The revelation stuck me one evening last week at an amusement park.
Here was my seven-year-old niece Elizabeth, twirling around on a spinning contraption called the Tubs o' Fun. She was laughing and waving to her parents, uncles and aunts at an arcade in Rehoboth Beach, Del.
That child on the ride could have been me. In fact, I think my sister and I were among that tubs' first paying customers in its inaugural season back when Dwight D. Eisenhower was in the White House.
And as I glanced around Funland, full of its mostly unchanged, comforting sights, I realized this is the recipe for a successful family vacation.
Why is it that a Baltimorean's definition of summer vacation has to be rooted in repetition. The routine does not alter. We must have the same destination, the same accommodations, the same surroundings as we have enjoyed year after year, June, July and August after successive June, July and August.
I saved my dimes to ride the Tubs o' Fun when I was seven year old. My niece did the same this past week. It was the Kelly family's 43rd annual vacation at Rehoboth.
Perhaps it is because life has changed so much that we savor seven days, or a weekend, at the ocean where the boardwalk looks like a perpetual 1959. The sand is the same. The ocean waves are the same.
This trip is not like one to Disney World or Busch Gardens or Hershey Park. It is a comforting tonic for all the upheaval in life, a time out for some warm-weather reassurance.
We know the Grotto pizzas will taste exactly as they did in the past. Each year I return, The crust is identical, and so is the sauce and the cheese. Identical. Unchanged.
It is here that I can find a vanilla Coke for 65 cents. I can also get a lemon Coke or a chocolate Coke, flavored with Hunter's syrups. I can buy a box of Turkish paste, a candy that had lapsed out of fashion in the 1950s.
By 11 each morning, there will be a fresh batch of corn popped and bathed in caramel at Dolle's Candyland. A half hour later, the stainless steel arms of the salt water taffy pull machine will be tugging at the day's new wad.
It may be murder on fillings, but that's what dentists are for.
I know the scrapple will be grilled with a perfect light crust. I can go into the Corner Cupboard Inn and order kidney stew for breakfast. The dining room and its setting will be just as it was.
The lady at the cash register of Lingo's grocery store has been there since the days when breakfast cereal meant corn flakes, shredded wheat or oatmeal, and not much else. The wooden floor where she stands is the same. Back in Baltimore, we would demand state-of-the-art, check-out hardware. On vacation, it must be a perpetual summer of 19-something or other.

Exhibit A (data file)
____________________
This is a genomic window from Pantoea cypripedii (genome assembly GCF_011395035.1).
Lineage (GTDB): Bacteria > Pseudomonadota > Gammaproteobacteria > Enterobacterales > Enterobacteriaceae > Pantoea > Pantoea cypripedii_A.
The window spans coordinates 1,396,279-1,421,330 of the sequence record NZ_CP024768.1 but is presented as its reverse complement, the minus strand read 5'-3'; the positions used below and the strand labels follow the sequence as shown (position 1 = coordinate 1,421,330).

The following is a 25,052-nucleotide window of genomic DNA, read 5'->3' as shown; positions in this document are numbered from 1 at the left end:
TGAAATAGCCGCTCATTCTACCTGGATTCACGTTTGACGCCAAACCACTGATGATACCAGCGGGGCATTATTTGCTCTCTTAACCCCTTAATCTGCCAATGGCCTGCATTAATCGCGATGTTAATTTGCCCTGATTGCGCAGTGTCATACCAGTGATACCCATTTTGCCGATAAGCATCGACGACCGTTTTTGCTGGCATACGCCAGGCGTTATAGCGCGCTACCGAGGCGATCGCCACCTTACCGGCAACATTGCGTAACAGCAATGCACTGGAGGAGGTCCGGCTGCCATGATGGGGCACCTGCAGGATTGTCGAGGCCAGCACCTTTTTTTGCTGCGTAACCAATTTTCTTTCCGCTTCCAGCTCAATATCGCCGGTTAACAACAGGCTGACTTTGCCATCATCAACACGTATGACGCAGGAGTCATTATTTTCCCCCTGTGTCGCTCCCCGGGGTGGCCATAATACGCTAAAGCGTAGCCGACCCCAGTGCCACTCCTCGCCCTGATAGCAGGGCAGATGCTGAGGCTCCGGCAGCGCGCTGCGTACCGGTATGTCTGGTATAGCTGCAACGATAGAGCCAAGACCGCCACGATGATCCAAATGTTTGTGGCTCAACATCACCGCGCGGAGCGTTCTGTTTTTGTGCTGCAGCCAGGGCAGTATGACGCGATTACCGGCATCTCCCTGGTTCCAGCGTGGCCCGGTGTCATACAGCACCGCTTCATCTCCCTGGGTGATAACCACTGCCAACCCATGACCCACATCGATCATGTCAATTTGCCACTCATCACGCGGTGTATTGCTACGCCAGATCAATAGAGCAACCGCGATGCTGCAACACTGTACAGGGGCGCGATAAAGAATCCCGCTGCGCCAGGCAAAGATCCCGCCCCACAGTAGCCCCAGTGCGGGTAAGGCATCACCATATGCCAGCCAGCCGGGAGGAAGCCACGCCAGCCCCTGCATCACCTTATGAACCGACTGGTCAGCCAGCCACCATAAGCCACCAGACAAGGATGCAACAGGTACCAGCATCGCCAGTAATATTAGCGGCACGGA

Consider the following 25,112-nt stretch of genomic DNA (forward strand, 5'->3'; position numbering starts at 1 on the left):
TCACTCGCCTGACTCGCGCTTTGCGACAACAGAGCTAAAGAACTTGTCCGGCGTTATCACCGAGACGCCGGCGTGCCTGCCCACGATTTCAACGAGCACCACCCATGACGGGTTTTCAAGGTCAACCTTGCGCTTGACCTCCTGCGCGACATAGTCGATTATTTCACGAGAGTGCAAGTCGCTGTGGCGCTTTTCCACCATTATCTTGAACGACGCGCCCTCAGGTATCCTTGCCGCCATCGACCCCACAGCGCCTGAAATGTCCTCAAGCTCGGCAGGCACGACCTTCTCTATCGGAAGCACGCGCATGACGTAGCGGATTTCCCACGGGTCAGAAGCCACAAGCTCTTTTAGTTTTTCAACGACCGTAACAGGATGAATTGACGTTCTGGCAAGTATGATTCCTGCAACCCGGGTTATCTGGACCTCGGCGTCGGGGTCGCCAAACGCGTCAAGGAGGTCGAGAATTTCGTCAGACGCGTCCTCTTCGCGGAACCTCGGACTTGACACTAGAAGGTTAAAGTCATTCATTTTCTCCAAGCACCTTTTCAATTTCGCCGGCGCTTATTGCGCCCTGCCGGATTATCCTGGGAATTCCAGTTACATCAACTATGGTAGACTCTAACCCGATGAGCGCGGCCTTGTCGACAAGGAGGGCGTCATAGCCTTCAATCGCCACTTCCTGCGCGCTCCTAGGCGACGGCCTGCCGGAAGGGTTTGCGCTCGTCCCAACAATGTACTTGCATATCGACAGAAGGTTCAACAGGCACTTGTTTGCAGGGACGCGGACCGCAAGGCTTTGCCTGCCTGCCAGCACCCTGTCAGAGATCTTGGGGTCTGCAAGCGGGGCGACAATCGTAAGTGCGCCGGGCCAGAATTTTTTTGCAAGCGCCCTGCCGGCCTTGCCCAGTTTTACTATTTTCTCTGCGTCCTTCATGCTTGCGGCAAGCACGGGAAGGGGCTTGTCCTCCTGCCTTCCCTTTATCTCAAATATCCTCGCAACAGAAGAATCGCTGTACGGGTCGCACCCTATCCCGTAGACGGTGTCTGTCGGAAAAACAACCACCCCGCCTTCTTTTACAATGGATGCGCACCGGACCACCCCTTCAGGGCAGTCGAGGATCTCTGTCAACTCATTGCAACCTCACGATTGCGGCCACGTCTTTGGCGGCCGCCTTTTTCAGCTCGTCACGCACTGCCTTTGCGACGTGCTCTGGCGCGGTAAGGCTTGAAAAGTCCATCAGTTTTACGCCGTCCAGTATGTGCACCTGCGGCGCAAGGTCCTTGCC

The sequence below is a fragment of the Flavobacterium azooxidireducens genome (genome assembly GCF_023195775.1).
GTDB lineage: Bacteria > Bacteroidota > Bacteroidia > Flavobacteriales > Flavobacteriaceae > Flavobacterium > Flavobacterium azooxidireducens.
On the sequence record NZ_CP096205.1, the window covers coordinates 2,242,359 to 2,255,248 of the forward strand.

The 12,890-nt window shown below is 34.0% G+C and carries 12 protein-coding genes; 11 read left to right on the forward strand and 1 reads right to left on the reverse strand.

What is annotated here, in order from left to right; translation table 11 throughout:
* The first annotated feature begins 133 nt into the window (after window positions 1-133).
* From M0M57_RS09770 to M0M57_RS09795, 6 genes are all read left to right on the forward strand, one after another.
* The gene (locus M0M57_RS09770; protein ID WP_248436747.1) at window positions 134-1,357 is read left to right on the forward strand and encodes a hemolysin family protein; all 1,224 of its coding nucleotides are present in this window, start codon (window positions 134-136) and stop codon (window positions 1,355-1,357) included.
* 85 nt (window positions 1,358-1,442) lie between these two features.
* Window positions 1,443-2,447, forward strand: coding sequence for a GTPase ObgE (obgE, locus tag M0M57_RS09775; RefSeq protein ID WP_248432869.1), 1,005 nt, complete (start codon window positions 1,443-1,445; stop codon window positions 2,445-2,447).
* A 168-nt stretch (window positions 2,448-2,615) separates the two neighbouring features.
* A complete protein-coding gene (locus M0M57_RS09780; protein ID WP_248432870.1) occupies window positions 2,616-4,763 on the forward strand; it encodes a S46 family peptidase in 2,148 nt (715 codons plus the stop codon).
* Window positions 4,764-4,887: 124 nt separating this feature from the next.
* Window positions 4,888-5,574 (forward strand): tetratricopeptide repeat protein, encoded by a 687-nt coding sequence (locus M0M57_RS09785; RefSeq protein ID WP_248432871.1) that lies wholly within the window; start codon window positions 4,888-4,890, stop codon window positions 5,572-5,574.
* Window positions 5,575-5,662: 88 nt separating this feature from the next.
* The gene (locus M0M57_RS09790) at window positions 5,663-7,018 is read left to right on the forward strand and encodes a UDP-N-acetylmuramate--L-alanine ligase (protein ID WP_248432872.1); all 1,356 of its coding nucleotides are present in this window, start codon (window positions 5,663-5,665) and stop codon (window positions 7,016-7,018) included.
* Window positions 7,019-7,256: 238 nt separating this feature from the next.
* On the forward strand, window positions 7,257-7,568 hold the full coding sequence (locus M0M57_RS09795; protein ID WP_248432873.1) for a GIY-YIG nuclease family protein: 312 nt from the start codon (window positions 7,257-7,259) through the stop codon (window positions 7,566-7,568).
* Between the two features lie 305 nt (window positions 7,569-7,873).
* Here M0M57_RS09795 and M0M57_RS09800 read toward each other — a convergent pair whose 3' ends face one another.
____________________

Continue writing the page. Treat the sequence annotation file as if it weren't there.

And I've never seen it to fail. Even the last hymn at the local church, St. Edmund's, never changes. It is invariably "God Bless America," with the organist playing it in a lilting waltz tempo. I guess I've been there on too many Memorial Days, Fourths of July and Labor Days.
Even the real estate agents practice a kind of courtesy. They know to reserve the same preferred room, house or apartment for returning guests each year. Many people dig deep into pockets and mail in their annual deposits for summer rentals while still strapped for cash in the post-Christmas period. Same location and same week are part of the ritual.
So are the at-home meals. My father slipped out to his favorite seafood dealer for soft crabs one day. A family friend showed up with a dozen live hard crabs just caught that morning. Of course, the bottom fell out of the box he was carrying them in. Hard crabs running around the kitchen floor is as much a part of a vacation as the nights spent on the Tubs o'Fun.
There is no explaining all this to the uninitiated. To outsiders, Ocean City, Fenwick Island, Bethany Beach and Rehoboth Beach are pure states of mind. Nothing great, just a resort.
But if you've grown up with it, try doing without it. Try giving up the ocean-side pizza one summer. Try not wasting $5 on some stupid arcade game. Try not watching the children on the paratrooper ride. Try not inhaling that peculiar smell that surrounds the Dodgem bumper cars. I'm not happy, really happy, unless I've had sand in my shoes and bed linen for a week or two this time of year.